besalel

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  • in reply to: Do you recognize the 'State of Israel'? #1214143
    besalel
    Participant

    Joseph, what are your thoughts on Rav Mordechai Attia’s zt”l seifer Lech Lechu?

    in reply to: Guidance towards giyur #1213113
    besalel
    Participant

    Litvos – you obviously have a very special soul. You will meet a very wide variety of posters on sites such as this one – from the very learned and intellectual to the simple and uneducated and everything in between. A topic as important as this one should probably be first discussed with a trusted orthodox rabbi specializing in conversions. after laying down some roots with the assistance of such a rabbi it may not be harmful to seek output and criticism on a board such as this one.

    besalel
    Participant

    while i disagree completely, i appreciate joseph’s general argument that jews should not be zionists and therefore approach issues in israel from a pragmatic and not sentimental point of view. that being said, as akuperma points out, joseph’s “pragmatism” is misplaced. There is no rational reason why anyone should object to placing the embassy in west jerusalem. while an argument can be made that jews should avoid upsetting its surrounding neighbors, this is only true if there is a rational basis for the neighbors being upset. there are many irrational, upset neighbors in lakewood and monroe (that joseph never talks about) but that does not mean that jews should disappear from those areas just because their mere presence upsets the neighbors.

    bottom line: if anyone claims that placing an embassy in west jerusalem somehow serves as a hindrance to the two state solution, it only goes to prove how immature and unrealistic the two state solution actually is.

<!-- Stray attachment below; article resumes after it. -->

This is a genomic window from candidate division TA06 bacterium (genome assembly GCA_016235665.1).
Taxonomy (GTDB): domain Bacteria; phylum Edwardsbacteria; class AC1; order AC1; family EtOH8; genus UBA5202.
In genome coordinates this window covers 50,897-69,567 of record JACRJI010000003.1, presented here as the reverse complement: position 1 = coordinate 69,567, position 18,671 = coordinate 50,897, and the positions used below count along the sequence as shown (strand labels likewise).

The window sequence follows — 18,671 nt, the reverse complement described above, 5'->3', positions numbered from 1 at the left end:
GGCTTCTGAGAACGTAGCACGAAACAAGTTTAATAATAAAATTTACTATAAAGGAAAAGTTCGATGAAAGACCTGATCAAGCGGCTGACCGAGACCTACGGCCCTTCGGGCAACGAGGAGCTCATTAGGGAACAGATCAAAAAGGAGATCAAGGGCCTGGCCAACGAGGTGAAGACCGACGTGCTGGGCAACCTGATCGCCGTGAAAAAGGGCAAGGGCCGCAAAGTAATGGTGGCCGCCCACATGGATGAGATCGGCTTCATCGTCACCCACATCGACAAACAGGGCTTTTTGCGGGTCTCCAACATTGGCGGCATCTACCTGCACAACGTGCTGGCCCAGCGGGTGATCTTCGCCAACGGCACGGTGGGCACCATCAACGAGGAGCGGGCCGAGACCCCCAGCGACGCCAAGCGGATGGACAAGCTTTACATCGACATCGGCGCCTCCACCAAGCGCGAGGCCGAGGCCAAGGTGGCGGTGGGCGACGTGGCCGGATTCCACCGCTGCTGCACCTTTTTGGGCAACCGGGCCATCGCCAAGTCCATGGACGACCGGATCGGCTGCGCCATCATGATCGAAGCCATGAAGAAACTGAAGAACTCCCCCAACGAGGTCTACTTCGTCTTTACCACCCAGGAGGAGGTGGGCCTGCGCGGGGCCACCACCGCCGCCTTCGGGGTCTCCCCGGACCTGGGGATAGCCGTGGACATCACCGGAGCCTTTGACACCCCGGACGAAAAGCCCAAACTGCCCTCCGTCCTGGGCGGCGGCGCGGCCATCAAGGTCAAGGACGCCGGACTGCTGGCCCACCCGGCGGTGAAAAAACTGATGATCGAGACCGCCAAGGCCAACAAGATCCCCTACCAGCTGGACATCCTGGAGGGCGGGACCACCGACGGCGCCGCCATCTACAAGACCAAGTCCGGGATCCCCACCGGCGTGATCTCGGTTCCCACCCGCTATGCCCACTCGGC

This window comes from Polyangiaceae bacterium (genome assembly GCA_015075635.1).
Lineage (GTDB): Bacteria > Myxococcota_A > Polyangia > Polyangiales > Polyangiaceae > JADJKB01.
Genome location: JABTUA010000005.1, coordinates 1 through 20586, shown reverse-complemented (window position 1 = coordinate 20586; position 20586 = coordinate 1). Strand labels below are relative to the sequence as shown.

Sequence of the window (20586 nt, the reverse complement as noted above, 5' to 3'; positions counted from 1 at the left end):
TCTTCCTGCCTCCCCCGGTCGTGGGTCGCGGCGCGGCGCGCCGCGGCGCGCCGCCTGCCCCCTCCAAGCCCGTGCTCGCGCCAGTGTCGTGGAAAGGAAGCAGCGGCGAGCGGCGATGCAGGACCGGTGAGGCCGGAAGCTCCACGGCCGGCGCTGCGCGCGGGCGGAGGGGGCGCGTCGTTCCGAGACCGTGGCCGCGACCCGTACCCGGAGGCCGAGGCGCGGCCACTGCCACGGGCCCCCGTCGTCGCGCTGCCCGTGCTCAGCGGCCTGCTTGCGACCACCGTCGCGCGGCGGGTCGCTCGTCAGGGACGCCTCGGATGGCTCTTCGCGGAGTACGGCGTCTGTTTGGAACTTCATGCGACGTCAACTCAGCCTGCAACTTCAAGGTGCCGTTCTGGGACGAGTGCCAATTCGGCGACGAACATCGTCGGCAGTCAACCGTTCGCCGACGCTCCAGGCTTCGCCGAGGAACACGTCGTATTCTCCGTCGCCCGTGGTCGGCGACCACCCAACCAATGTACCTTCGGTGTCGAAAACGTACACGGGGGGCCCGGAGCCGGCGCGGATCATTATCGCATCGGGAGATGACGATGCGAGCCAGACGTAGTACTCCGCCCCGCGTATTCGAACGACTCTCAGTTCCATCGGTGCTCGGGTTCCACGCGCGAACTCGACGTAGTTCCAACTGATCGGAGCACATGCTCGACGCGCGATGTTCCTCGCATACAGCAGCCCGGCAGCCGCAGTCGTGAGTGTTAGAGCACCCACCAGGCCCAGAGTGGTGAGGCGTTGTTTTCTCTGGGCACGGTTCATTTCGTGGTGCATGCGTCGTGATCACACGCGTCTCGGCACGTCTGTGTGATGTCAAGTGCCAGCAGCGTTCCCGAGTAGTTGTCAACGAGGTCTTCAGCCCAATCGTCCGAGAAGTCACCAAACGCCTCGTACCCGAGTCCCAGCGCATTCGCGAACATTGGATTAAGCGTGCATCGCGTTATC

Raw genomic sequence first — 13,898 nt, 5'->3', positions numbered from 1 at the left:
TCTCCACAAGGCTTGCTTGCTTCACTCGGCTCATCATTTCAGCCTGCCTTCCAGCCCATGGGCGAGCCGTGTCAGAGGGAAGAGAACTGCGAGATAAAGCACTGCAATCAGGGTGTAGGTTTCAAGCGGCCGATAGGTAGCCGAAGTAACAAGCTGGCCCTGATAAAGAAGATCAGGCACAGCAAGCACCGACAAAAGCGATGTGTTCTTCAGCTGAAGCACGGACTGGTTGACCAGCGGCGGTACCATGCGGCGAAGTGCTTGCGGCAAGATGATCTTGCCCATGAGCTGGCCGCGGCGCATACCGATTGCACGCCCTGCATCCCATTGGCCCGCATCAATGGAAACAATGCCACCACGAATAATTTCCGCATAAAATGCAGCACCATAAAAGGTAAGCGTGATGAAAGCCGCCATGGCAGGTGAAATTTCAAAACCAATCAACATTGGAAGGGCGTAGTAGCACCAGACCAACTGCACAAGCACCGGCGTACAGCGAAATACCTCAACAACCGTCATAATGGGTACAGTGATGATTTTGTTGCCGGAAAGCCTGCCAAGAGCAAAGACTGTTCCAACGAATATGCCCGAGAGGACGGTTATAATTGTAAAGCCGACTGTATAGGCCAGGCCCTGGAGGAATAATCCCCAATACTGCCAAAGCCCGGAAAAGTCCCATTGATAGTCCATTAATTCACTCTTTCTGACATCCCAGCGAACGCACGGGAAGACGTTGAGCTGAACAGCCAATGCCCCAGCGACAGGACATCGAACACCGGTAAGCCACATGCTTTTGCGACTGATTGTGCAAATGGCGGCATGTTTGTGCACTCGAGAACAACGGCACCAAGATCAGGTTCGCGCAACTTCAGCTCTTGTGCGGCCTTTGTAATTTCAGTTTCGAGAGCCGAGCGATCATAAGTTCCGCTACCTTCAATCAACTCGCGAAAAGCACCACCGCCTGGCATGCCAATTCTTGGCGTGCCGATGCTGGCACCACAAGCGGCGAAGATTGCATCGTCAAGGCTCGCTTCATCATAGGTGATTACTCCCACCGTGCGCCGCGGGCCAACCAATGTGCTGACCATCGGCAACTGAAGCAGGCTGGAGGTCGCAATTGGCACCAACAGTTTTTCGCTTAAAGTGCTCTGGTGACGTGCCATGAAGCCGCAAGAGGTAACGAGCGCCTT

in reply to: Who will be Moshiach? #1211183
    besalel
    Participant

    ??? ??? ?????? ?????? ???–?? ???? ??? ???? ????, ?? ?????: ?????? ?????? ?? ??? ???????. ?? ?????? ??? ??? ???? ?????? ???, ??? ??? ???? ???????; ?????? ?? ??? ?????? ?????? ???. ??? ?? ????, ??? ????? ?????? ????? ??? ??? ??????, ???? ???.

    ?????? ?? ????? ??? ????? ??????, ??? ????? ????? ?????? ??????? ???????? ??? ?????? ???; ??? ????? ????–????? ?????? ?? ???? ????, ??? ???? ????. ??? ?? ???? ??????; ???? ?????, ???? ???? ?? ????? ?????. ??? ???? ?????? ???? ????, ??? ???????.

    in reply to: Product for Orthodox People #1206965
    besalel
    Participant

    mewho: i suggest you first reach out to rabbi jordan hoffman and there probably is no need to see anyone else.

    in reply to: Let's hear from the Dem voters #1206132
    besalel
    Participant

    ubiq: isnt it sad how many there are to compare? There is no president who has not allowed some damage. Time will tell if the fears about 2334 play out. Still, the language and the way this one played out is particularly harsh. Obama was not looking to appease anyone or move towards some grand theory as to how to bring peace. he was looking to punish.

    in reply to: Let's hear from the Dem voters #1206128
    besalel
    Participant

    Ubiq: the prefix languages in un resolutions is a form of art. It is the demands and resolves language that matter not the affirmed language.

    in reply to: Let's hear from the Dem voters #1206119
    besalel
    Participant

    But you are correct that 465 was very similar. Us actually supported that one.

    in reply to: Let's hear from the Dem voters #1206117